The controversy of Chidera Eggerue and Florence Given is not fiction but real life

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The recent controversy between Chidera Eggerue and Florence Given has been branded as a ‘battle’ and ‘drama’ in the literary world. Such claims imply that the dispute is a transitory and isolated incident, as evidenced by the ongoing lack of reportage following the initial ‘woke’ moment of coverage of Eggerue’s accusations against Given. Yet such dismissive and dramatizing language employed by this reporting undermines the pervasiveness of the issue which Eggerue has become the latest victim of.

Dismissive and dramatizing language … undermines the pervasiveness of the issue which Eggerue has become the latest victim of.

Late last year Eggerue accused Given of copying the ‘sentiments and style of delivery’ of her 2018 book What a Time to be Alone, including bold typefaces, extravagant colours, micro-essays and cover style. Given’s Women Don’t Owe You Pretty has risen to cult status since its initial release in June last year, occupying the Instagram pages and bookshelves of millions of women. Yet this initial wave of commercial success has been underscored by an insidious process that Eggerue has brought to light. Eggerue’s accusations of gentrification, and subsequent exponentially increased popularity, of her content has sparked, if not continued, a vital discussion which can be summarised by an anonymously posed question: ‘why do you need to find a cultural example within your own context that makes you feel comfortable?’. 

Yet this initial wave of commercial success has been underscored by an insidious process

Anxieties expressed by Eggerue signify the typecasting she experiences as a black woman, claiming to have feared speaking out against Given due to the ‘pressure of coming across as a tyrant’ in a cultural context that demands the ‘charade of being amicable and neutral’ against the paradigm of the ‘angry black woman’. Such a prototype was seemingly enforced by Florence in her statement of response, claiming that the situation required ‘a response and not a reaction’. Yet in ubiquitously labelling Eggergue’s response as reactionary, Florence enforces a narrative that her publicly mediated self-identity, career, and book seek to dismantle. 

The plagiarism which Eggerue accuses Given of is just part of the disquieting debate to be had here. Bookshops have placed Given’s book at the forefront whilst, in some cases, leaving Eggerue’s copies in the warehouse. Moreover, a Google search for ‘Chidera Eggerue’ will produce promoted results which place Given’s book directly alongside Eggerue’s. This is a result of a marketing strategy in which advertisement space is purchased under Eggerue’s name as a way of generating a sale from a customer by converting them to an alternative product. But is this process just, when considered in the wider racial debate being had here? Eggerue has labelled it as a ‘violent’ example of modern-day ‘colonisation’. The ability to purchase space under a marginalised woman’s work in this way appears uncontroversially problematic.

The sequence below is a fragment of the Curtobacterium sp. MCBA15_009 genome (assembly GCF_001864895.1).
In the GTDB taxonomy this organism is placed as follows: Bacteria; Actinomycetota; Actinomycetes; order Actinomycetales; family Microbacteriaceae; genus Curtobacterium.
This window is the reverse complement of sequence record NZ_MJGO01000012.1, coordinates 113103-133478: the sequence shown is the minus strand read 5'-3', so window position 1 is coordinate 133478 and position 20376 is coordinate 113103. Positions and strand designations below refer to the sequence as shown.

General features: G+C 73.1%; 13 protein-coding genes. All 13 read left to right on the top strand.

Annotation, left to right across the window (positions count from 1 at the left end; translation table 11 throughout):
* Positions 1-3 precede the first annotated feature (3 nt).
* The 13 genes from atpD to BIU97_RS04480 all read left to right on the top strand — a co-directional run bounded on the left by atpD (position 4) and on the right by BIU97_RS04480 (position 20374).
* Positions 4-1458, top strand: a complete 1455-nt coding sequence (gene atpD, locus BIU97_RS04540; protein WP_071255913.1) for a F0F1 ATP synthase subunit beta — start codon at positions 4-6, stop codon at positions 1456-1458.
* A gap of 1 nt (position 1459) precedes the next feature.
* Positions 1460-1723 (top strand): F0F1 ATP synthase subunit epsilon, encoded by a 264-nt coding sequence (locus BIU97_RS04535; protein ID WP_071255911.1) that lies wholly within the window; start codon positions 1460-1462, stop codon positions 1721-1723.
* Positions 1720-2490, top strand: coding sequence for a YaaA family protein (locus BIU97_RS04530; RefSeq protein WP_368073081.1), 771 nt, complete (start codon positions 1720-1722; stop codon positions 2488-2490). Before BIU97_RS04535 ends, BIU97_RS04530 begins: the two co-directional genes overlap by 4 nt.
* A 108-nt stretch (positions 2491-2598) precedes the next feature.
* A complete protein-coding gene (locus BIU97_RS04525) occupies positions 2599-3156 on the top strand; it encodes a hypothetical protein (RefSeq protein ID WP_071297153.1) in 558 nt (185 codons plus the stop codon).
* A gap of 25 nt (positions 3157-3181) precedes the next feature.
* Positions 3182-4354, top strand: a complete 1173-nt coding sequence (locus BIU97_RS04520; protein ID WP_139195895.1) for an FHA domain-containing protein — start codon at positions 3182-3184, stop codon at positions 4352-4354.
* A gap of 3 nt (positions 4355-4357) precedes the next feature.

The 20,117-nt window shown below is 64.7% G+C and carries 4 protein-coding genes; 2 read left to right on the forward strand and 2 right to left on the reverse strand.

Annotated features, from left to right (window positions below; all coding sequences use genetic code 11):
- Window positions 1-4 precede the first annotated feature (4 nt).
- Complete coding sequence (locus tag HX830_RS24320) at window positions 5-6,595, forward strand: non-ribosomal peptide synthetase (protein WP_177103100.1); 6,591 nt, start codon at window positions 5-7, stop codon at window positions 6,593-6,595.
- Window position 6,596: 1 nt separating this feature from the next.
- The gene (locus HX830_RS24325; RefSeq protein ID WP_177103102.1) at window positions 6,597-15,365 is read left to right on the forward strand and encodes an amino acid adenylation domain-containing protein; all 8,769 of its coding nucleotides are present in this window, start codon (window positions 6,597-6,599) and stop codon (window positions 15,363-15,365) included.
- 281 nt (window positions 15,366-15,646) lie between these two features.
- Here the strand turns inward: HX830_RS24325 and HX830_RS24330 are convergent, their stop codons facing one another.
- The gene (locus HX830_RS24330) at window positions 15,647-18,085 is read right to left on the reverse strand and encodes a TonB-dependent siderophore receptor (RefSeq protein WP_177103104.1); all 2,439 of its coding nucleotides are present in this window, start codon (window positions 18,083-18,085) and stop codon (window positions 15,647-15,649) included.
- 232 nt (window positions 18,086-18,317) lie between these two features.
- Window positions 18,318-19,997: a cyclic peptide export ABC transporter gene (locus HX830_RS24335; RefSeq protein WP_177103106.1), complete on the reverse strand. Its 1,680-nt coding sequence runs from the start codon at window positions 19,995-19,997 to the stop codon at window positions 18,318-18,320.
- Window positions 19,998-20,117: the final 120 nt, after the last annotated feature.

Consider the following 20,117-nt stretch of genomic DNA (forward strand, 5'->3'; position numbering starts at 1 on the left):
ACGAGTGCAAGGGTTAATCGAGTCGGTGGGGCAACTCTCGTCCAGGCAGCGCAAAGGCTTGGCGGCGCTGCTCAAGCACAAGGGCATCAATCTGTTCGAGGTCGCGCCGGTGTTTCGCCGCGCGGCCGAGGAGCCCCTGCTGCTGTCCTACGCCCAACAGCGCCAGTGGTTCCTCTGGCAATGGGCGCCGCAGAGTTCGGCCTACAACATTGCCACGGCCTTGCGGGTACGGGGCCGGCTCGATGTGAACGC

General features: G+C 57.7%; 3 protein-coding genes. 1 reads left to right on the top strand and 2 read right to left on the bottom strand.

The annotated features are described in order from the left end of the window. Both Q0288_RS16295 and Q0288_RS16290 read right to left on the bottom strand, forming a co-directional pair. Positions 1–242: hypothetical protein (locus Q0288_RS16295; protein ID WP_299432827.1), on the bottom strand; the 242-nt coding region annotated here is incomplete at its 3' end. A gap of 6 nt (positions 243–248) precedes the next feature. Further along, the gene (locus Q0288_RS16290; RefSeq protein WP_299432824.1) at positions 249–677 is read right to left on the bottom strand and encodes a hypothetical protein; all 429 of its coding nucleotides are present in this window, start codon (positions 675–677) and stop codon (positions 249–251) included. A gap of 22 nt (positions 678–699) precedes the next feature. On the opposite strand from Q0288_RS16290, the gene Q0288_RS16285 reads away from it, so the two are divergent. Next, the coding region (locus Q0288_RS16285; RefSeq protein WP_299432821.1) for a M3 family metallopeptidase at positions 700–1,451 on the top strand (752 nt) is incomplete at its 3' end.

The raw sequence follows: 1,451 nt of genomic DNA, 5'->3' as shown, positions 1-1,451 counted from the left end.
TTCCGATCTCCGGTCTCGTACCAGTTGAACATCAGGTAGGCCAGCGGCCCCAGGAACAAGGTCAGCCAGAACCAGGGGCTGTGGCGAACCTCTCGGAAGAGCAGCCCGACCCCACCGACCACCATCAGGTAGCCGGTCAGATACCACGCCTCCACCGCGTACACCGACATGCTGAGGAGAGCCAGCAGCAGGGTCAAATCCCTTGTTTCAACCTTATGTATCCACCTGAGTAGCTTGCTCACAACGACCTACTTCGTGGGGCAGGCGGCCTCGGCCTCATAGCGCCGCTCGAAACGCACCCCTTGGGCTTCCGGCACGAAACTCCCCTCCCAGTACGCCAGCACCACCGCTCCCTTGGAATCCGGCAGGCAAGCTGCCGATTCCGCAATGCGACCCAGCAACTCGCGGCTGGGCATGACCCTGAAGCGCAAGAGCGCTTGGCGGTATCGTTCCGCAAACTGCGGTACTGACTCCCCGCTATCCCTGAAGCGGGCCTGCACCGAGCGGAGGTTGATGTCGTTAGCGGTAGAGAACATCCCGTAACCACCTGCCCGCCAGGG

This practice alludes to a wider societal issue, one that has become increasingly ‘popularised’ during waves of ‘wokeness’ but rarely receives sustained reportage, support, and discussion. 

Florence’s claim that her publisher pitched her the style of Women Don’t Owe You Pretty alludes to the publishing practice of ‘comping’. A report on diversity in publishing by Dr Anamik Saha and Dr Sandra van Lente describes the practice as ‘comparing books to others that are deemed similar in order to predict audiences and sales,’ a process which can ‘privilege books that repeat certain patterns and established authors,’ thus inflicting silence on new voices. This ubiquitously ‘creative act’ has the effect of ‘forcing a white comparison’ in the case of Eggerue and Given, and doubtless many others. An article in The Independent epitomises the lack of awareness around this issue, questioning ‘why do many feminist influencer books look so similar?’. The author attributes the similarity solely to the trend of accessible feminist literature and fails to substantially recognise the damaging nature of the gentrification of Eggerue’s work. The constraining nature of this practice alludes to a wider societal issue, one that has become increasingly ‘popularised’ during waves of ‘wokeness’ but rarely receives sustained reportage, support, and discussion. 

Florence’s claim that ‘we absolutely should be critiquing the systems that prioritise and catapult women’s work, even when you search for a Black author’s name’ signifies that, though being complicit in the issue, she is hardly the source of it. Work towards its resolution entails a process of evaluation and critique of the socio-cultural, political, and economic institutions that catapulted Given’s work into the limelight at the expense of Eggerue’s.

Image: PublicDomainPictures from Pixabay 

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